While a hotel in one of the national parks of Taiwan is sustainable in economic and environmental terms, its focus on social sustainability is turning a disappearing indigenous culture into a thriving one! The place, Leader Village Taroko, is named after the local tribe whose name means “human being.”
Fairleigh Dickinson University Petrocelli College of Continuing Studies
The Taroko National Park spent NT$80 million on establishing a hotel at Buruwan. Despite its natural beauty, the park initially had two drawbacks: first, the challenging environmental restrictions placed by the Chinese government on hotel operators within the national park system, and, second, the century-long ethnic feuding between the Han Chinese majority and the Taiwanese aboriginal minority. Could a local business help to transcend long-standing ethnic and political clashes – at least in this corner of Taiwan?
One hospitality executive rose to the challenge: Chang Ming-Gang. His vision went beyond offering travelers a beautiful vista. He imagined a place where the natural environment could be protected, local residents could receive fair wages, and visitors could have rare and eye-opening cultural experiences. Moreover, he envisioned a business where dying indigenous practices could be handed down to Taroko children so that their culture might again flourish.
Mr. Rui-Dong Peng, the top manager of Leader Village Taroko, said, “We created special ideas, such as combining Taroko culture and the power of the environment to attract travelers. People who reside here enjoy the benefits. People who visit Taroko regard traditional staff and their life style as their intrinsic characteristics; therefore, traditional staff and their life style are beneficial for Taroko people.”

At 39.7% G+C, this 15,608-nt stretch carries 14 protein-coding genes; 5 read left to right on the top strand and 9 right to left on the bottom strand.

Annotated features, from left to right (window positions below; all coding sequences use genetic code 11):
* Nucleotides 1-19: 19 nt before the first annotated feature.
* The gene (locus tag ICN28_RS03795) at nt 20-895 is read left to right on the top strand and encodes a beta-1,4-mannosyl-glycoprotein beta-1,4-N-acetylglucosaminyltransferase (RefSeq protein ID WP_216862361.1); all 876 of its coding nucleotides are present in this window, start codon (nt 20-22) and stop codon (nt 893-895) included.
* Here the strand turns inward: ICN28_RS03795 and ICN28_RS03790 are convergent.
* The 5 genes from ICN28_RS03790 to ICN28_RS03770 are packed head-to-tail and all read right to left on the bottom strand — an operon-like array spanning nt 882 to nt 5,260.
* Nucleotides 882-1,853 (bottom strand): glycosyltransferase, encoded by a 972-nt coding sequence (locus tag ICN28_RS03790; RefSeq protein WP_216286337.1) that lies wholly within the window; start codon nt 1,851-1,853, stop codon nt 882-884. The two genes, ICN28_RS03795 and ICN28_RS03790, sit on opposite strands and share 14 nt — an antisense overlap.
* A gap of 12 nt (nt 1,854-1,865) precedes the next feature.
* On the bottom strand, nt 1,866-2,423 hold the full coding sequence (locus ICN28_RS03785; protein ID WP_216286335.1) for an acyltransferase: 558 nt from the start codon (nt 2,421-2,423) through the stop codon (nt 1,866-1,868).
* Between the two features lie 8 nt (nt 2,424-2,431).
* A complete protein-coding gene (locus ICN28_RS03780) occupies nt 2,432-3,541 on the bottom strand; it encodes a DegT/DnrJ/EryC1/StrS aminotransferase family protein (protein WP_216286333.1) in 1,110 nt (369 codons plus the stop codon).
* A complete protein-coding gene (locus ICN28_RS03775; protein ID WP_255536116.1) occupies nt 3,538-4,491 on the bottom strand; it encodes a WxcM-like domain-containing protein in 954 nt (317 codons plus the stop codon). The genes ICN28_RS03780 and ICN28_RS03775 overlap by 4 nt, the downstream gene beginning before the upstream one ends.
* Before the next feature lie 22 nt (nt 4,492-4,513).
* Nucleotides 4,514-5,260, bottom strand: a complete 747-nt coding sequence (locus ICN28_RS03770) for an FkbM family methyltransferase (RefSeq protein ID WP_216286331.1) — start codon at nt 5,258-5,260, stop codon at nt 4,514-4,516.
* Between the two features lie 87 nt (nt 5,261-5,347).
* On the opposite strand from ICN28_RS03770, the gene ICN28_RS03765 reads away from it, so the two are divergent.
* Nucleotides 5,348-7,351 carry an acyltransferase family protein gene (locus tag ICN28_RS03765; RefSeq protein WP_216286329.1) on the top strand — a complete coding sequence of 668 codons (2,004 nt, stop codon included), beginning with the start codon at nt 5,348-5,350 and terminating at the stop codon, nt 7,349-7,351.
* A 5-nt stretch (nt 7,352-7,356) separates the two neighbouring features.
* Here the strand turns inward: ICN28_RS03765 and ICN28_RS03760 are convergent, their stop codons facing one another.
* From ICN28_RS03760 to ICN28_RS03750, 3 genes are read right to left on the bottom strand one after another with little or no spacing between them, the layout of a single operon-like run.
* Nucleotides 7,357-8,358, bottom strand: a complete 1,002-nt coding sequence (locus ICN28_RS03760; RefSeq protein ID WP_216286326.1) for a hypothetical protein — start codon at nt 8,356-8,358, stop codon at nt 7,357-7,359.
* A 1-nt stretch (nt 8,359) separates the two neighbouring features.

Most of the Leader Village Taroko employees are indigenous people. There are 37 Taiwanese aborigine employees and three Han employees. Leader Village recruits those young aborigines to work in Leader Village, providing a higher income with competitive salaries. Employee training programs enable Taroko people to advance their abilities and knowledge. Chang eventually plans to pass ownership of Leader Village Taroko on to the indigenous Taroko residents.
At first, Leader Village Taroko had trouble attracting visitors. It only has 32 rooms and purposely lacks the typical features of a high-end spa. Gradually, tourists accepted the environment and the way it was managed. Through the years, full occupancy was met with public praise.
In present Taiwanese society, much of the aborigines’ cultures are disappearing. In Chang Ming-Gang’s opinion, the importance of the aborigines’ cultures is immeasurable and should not be forgotten and lost. Taroko people were at first dubious and suspicious of Chang’s claim that they would be able to benefit from Leader Village Taroko. Chang, a Han, however, believed that Taiwanese aborigines’ cultures should be maintained and appreciated. Chang’s management approach is to practice sustainability, while striving to change Taroko people’s minds, keeping their interests at heart.
Mr. Rui-Dong Peng, Top manager of Leader Village Taroko
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